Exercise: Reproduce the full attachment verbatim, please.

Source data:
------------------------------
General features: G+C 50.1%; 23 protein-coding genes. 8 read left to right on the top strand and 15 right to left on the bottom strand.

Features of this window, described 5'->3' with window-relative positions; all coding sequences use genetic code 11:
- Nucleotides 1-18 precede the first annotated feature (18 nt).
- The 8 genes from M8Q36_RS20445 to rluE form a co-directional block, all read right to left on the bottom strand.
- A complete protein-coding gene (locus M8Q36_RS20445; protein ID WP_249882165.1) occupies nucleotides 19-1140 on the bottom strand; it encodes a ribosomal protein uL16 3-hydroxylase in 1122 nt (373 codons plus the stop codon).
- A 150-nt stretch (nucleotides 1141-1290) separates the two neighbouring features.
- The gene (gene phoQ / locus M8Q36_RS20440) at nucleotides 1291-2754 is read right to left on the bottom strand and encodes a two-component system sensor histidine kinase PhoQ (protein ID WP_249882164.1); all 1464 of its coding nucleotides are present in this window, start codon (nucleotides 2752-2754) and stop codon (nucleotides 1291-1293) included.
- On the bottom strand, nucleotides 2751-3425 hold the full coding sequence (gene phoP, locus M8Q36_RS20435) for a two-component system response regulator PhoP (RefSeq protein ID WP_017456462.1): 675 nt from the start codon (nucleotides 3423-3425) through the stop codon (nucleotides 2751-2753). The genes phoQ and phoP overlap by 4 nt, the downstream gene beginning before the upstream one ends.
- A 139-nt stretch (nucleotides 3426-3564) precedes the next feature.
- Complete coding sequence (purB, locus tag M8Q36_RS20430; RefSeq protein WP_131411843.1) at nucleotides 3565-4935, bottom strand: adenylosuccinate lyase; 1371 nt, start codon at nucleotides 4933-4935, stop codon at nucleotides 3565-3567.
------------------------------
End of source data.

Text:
General features: G+C 50.1%; 23 protein-coding genes. 8 read left to right on the top strand and 15 right to left on the bottom strand.

Features of this window, described 5'->3' with window-relative positions; all coding sequences use genetic code 11:
- Nucleotides 1-18 precede the first annotated feature (18 nt).
- The 8 genes from M8Q36_RS20445 to rluE form a co-directional block, all read right to left on the bottom strand.
- A complete protein-coding gene (locus M8Q36_RS20445; protein ID WP_249882165.1) occupies nucleotides 19-1140 on the bottom strand; it encodes a ribosomal protein uL16 3-hydroxylase in 1122 nt (373 codons plus the stop codon).
- A 150-nt stretch (nucleotides 1141-1290) separates the two neighbouring features.
- The gene (gene phoQ / locus M8Q36_RS20440) at nucleotides 1291-2754 is read right to left on the bottom strand and encodes a two-component system sensor histidine kinase PhoQ (protein ID WP_249882164.1); all 1464 of its coding nucleotides are present in this window, start codon (nucleotides 2752-2754) and stop codon (nucleotides 1291-1293) included.
- On the bottom strand, nucleotides 2751-3425 hold the full coding sequence (gene phoP, locus M8Q36_RS20435) for a two-component system response regulator PhoP (RefSeq protein ID WP_017456462.1): 675 nt from the start codon (nucleotides 3423-3425) through the stop codon (nucleotides 2751-2753). The genes phoQ and phoP overlap by 4 nt, the downstream gene beginning before the upstream one ends.
- A 139-nt stretch (nucleotides 3426-3564) precedes the next feature.
- Complete coding sequence (purB, locus tag M8Q36_RS20430; RefSeq protein WP_131411843.1) at nucleotides 3565-4935, bottom strand: adenylosuccinate lyase; 1371 nt, start codon at nucleotides 4933-4935, stop codon at nucleotides 3565-3567.